When I was getting my masters degree in applied psychology I took in the information through two primary lenses. First, as an individual greatly impacted by the mental health system in the United States and captivated by the field, and second as a public school teacher. Both of these lenses led me repeatedly back to the subject of family, and in particular, how the behavior of children at home and school impacts them, their families, and their communities.
It is widely believed that negative behaviors in children are escalating, and that this rise in harmful behavior is causing long term harm for the children themselves as well as their families and communities. Because of my personal investment in this research, I made it the topic of my capstone, and walked away with three primary lessons.
First, negative behavior in children is completely entangled with issues of poverty, and one cannot be addressed without addressing the other. There are hundreds of thousands of non-profits and individuals working globally to reduce world poverty, and they’re making a tremendously positive impact. On our Be a World Changer page you can find information and links to a selection of these organizations and may choose to invest in their work or become a part of it. Leave a comment on the page to let us know how you are changing the world for the better! In my journey to take better care of myself, I often remind myself of the saying, you cannot heal the world by becoming sick. Rather, I have found it to be abundantly clear that by caring for ourselves, we care for the world as well. In an effort to honor this truth in a tangible way, any time you invest in a Playground service, a percentage of your investment is donated to one of these organizations working to improve lives around the world.
The second thing my capstone research confirmed for me is that negative behavior in children is often correlated with high degrees of disorder and unpredictability in a home. Small things make a big difference, and often families are so consumed with large things that the small ones fall through the cracks. Consistent bed time routines, meal times, family times, homework schedules, an orderly environment where it is easy to find things…these are the vitamins and nutrients of social and emotional well being for humans. Spontaneity is important to our vitality, but only in the context of predictable schedules and calm environments. While this is true for humans of any age, it is especially true for children. Children thrive on routine, and generally cannot thrive without it. It is integral to wellbeing. Some parents panic when they learn this because they feel ill equipped. I encourage you to have more faith in yourself and embrace where you’re at with grace and compassion. Many of us grew up without routines ourselves and they feel unnatural or constricting. Check out the Creating Order page to find resources to help you get started. If you find you need additional help, reach out to Alex. Playground offers a variety of consultation and coaching services to help you create the order you’re looking for.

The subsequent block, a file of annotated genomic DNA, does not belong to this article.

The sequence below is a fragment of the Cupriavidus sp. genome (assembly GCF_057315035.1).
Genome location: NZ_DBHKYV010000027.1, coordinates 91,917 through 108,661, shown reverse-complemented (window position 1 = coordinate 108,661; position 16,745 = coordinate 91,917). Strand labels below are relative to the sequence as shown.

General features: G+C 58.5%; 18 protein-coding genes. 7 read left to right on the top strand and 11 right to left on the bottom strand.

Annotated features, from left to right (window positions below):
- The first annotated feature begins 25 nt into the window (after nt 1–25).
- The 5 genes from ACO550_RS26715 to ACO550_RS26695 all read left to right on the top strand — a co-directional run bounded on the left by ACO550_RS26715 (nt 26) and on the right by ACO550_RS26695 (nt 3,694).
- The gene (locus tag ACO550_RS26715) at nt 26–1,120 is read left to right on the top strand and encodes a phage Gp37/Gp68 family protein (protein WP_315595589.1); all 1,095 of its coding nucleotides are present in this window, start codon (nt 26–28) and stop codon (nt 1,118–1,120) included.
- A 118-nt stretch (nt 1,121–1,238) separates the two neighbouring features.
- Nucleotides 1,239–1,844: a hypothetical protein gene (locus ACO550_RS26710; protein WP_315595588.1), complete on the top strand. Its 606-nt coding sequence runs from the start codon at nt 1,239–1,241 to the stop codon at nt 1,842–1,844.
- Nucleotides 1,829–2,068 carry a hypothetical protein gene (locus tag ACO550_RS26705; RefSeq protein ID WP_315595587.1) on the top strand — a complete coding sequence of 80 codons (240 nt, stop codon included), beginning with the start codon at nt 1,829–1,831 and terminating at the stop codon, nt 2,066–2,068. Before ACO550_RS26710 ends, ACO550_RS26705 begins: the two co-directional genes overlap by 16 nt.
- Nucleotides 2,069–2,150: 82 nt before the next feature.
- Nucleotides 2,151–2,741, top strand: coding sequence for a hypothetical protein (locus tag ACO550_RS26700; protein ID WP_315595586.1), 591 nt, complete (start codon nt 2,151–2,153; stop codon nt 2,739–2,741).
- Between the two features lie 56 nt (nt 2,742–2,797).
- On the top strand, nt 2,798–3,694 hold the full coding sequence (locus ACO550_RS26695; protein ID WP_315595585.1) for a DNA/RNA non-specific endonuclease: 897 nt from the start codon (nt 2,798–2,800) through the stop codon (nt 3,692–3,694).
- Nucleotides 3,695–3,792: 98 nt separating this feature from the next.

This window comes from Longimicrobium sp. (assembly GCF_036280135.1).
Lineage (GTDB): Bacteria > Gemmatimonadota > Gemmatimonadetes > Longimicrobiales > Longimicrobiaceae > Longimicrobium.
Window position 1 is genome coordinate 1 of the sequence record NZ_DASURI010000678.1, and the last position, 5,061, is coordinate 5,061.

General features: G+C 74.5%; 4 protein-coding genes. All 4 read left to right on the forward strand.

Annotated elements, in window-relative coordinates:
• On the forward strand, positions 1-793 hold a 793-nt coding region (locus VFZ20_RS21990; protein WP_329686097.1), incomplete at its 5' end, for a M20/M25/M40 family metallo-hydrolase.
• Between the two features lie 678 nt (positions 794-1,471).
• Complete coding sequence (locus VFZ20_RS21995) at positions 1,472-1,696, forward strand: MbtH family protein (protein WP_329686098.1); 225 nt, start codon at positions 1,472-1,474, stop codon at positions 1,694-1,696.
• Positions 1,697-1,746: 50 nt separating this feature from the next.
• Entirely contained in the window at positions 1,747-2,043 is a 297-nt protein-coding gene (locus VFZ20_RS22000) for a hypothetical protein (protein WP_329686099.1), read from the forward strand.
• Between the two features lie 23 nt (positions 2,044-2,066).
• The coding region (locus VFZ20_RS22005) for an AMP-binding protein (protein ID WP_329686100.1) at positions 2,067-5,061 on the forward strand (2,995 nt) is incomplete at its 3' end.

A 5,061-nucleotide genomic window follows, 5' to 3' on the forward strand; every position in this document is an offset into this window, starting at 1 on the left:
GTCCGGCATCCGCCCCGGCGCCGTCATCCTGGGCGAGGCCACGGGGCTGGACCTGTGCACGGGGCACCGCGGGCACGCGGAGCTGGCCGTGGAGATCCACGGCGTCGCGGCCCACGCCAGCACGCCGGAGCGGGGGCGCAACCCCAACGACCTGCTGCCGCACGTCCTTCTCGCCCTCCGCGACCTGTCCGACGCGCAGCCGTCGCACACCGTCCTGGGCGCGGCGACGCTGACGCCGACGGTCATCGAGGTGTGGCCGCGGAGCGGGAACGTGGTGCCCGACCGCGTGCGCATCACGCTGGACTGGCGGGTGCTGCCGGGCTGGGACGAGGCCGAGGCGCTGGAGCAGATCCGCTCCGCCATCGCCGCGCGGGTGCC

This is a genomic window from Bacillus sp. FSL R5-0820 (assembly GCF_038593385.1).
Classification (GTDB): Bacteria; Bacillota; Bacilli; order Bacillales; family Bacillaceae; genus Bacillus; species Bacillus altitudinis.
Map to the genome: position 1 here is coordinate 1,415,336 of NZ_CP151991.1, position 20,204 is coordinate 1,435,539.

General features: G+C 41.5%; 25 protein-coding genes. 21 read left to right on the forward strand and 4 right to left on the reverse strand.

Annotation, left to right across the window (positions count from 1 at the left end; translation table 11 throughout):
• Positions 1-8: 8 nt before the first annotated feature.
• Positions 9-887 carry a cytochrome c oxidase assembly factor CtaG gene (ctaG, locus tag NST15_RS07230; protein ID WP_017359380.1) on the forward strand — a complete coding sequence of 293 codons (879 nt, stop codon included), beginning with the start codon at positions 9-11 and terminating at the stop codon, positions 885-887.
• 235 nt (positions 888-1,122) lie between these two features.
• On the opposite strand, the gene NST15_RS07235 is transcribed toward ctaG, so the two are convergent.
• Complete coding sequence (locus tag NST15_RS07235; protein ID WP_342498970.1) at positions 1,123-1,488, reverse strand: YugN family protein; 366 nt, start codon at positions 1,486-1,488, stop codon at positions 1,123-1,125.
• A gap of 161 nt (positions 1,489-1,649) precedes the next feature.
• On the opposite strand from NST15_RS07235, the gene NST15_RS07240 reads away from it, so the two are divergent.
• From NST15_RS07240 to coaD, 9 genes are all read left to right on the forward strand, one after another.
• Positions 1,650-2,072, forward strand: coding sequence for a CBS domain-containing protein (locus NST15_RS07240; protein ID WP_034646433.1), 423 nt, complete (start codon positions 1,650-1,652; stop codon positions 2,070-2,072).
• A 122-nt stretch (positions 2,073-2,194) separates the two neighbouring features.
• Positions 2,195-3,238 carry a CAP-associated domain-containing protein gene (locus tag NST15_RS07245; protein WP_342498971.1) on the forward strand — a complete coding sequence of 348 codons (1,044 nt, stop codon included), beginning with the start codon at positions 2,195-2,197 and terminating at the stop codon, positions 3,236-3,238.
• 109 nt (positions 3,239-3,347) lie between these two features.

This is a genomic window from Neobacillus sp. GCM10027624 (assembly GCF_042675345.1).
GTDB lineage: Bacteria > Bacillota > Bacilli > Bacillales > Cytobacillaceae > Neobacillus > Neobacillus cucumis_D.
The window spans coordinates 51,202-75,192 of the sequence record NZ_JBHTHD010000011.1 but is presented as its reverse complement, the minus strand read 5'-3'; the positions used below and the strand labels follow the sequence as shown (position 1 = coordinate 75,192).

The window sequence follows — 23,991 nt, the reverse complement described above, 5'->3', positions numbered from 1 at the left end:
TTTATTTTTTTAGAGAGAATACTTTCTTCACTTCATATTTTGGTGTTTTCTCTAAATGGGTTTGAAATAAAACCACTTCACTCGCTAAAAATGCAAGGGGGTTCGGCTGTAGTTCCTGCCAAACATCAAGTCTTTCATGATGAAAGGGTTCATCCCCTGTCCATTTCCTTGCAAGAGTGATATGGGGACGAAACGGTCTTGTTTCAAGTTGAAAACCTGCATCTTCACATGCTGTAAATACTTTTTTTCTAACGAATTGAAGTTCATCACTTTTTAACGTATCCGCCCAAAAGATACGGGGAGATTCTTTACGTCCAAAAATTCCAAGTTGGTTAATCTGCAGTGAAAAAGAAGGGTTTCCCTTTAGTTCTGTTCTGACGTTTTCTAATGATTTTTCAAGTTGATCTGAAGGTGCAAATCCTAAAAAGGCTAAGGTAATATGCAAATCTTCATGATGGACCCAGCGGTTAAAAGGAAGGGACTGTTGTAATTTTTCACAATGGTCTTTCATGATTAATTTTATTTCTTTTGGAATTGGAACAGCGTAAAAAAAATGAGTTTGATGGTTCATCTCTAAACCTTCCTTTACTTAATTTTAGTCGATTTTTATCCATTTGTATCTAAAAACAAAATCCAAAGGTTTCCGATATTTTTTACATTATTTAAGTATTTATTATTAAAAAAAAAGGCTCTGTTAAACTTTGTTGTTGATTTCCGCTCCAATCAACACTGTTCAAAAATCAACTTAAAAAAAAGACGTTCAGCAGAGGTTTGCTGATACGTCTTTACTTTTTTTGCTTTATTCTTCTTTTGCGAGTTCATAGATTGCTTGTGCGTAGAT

Finally, my research highlighted the importance of parenting practices. But here’s the thing-there is a WIDE MARGIN FOR ERROR. Despite all the advice from books, articles, instagram posts, teachers, doctors, nannies, neighbors, Netflix-parenting is not an exact science in which every word you say and every move you make needs to be measured and carefully considered lest you destroy the fabric of your child’s wellbeing and doom them to an adulthood of counseling sessions in which they talk about what an awful parent you are. Instead research really only cautions against extremes. Overly harsh and punitive parenting is correlated with negative behavior in children, and so is overly lenient and permissive parenting. The best behavior in children is correlated with parenting that sets clear, firm, and consistent limits as well as being warm and nurturing. If this raises more questions than answers, check out our Parenting Practices page or reach out to Alex for a family consultation.
Playground was born out of the desire to add goodness to the world by supporting families. And here is my final note. Much of the conversation around families pertains to children, and while this is understandable, it has been taken to an extreme in American society. At one time in U.S. history, children had no voice, and in an effort to remedy that error we have swung to another extreme in which children have all the voice. Doesn’t every member of a family need and deserve to have their needs met and their preferences acknowledged?
When children are placed on pedestals, or worse, on thrones, it is to their own detriment, as well as their familys’ and the communities in which they reside. As a classroom teacher I have seen many a family dominated by a tiny demigod. It is a grotesque site to behold. Defeated adults, exhausted and unhappy children. That being said, while strong, this is only my perspective. Ultimately, your family decides what it wants to be. I encourage you to honor all voices, not just the smallest.